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Scars

Picture House, Edinburgh
4 stars
if there’s one song that sums up the thrilling return of Edinburgh’s
original post-punk fabulists, it’s Yesterday’s Kids. This is not a
Scars song, but is an anthem penned and performed by support act Shock
and Awe, whose singer Murray Ramone was instrumental in bringing the
main act’s disparate elements together for this show to promote the new
Grassmarket presence of Avalanche Records. By the time Scars take the
stage, we’ve traversed thirty years of home-grown indie-pop, with
ballboy’s john Peel friendly miniatures and TV 21’s power pop leading
the charge.

Scars themselves launch into the Clockwork Orange referencing
Horrorshow with a conciously melodramatic flourish. Singer Robert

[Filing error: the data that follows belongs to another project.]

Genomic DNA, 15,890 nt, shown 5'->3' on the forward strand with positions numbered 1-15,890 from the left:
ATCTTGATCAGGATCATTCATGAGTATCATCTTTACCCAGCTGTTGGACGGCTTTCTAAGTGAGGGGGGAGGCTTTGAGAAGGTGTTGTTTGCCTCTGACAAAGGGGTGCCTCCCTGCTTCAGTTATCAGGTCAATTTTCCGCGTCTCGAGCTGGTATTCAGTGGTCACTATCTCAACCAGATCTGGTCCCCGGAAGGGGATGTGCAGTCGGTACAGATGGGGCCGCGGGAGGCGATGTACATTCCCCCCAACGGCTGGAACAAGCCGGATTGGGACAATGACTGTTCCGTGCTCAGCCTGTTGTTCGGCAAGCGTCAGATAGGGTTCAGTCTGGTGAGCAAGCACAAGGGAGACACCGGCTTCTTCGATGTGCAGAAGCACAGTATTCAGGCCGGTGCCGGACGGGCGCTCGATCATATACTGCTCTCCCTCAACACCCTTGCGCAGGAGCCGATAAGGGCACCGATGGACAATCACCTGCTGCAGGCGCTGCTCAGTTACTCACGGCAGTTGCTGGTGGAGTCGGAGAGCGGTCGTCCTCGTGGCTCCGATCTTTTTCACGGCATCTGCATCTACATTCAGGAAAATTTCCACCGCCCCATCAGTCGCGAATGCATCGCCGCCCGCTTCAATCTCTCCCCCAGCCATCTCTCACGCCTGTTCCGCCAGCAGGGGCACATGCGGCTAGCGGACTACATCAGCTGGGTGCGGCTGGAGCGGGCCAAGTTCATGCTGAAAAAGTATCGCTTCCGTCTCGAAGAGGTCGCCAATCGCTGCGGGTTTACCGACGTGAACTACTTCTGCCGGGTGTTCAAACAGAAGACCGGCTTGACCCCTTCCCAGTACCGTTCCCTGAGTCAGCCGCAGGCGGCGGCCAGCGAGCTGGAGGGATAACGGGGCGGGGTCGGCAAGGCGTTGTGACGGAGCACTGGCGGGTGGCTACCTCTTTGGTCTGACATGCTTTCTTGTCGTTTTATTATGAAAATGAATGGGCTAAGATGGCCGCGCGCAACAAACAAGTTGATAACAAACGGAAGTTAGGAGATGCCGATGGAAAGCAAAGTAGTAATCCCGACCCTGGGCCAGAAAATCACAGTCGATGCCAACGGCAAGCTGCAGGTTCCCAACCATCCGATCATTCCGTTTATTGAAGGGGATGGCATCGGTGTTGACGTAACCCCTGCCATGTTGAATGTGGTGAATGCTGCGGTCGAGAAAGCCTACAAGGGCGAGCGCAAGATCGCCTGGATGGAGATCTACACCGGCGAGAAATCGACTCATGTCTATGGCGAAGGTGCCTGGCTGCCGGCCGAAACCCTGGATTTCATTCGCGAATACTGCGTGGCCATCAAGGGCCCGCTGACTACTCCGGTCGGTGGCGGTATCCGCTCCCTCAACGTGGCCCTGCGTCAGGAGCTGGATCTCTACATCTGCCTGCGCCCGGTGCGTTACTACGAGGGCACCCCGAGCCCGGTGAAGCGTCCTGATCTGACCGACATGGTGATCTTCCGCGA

King’s twisted cherub curls may be long gone, but, with the words ‘Marc
Bolan’ scrawled on his leathered-up chest, he strikes poses like a
cyperpunk stick-insect Nosferatu to a musical backdrop possessed with a
startling urgency. This is most apparent in the guitar work of Paul
Research/Mackie, whose metallic but melodious chimes are easily up
there with John McGeogh or Johnny Marr.

Most of Scars Author! Author! album is unleashed in arrangements that
are as fresh as they are ambitious in structure and delivery. King
becomes more messianic as the set progresses, and by the time they
reach a cover of Cockney Rebel’s Psychomodo, the second coming is
complete. Later at a more bijou aftershow gig, King, Research and co
are joined by Shock and Awe and Rezillos guitarist Jo Callis for a
trilogy of Johnny Thunders epics, a version of David Essex’s Silver
Dream Machine and a revisitation of Yesterday’s Kids, with King
scatting an autobiographical yarn like a man who fully understands
exactly why his band matter.

The Herald, December 31st 2010

ends

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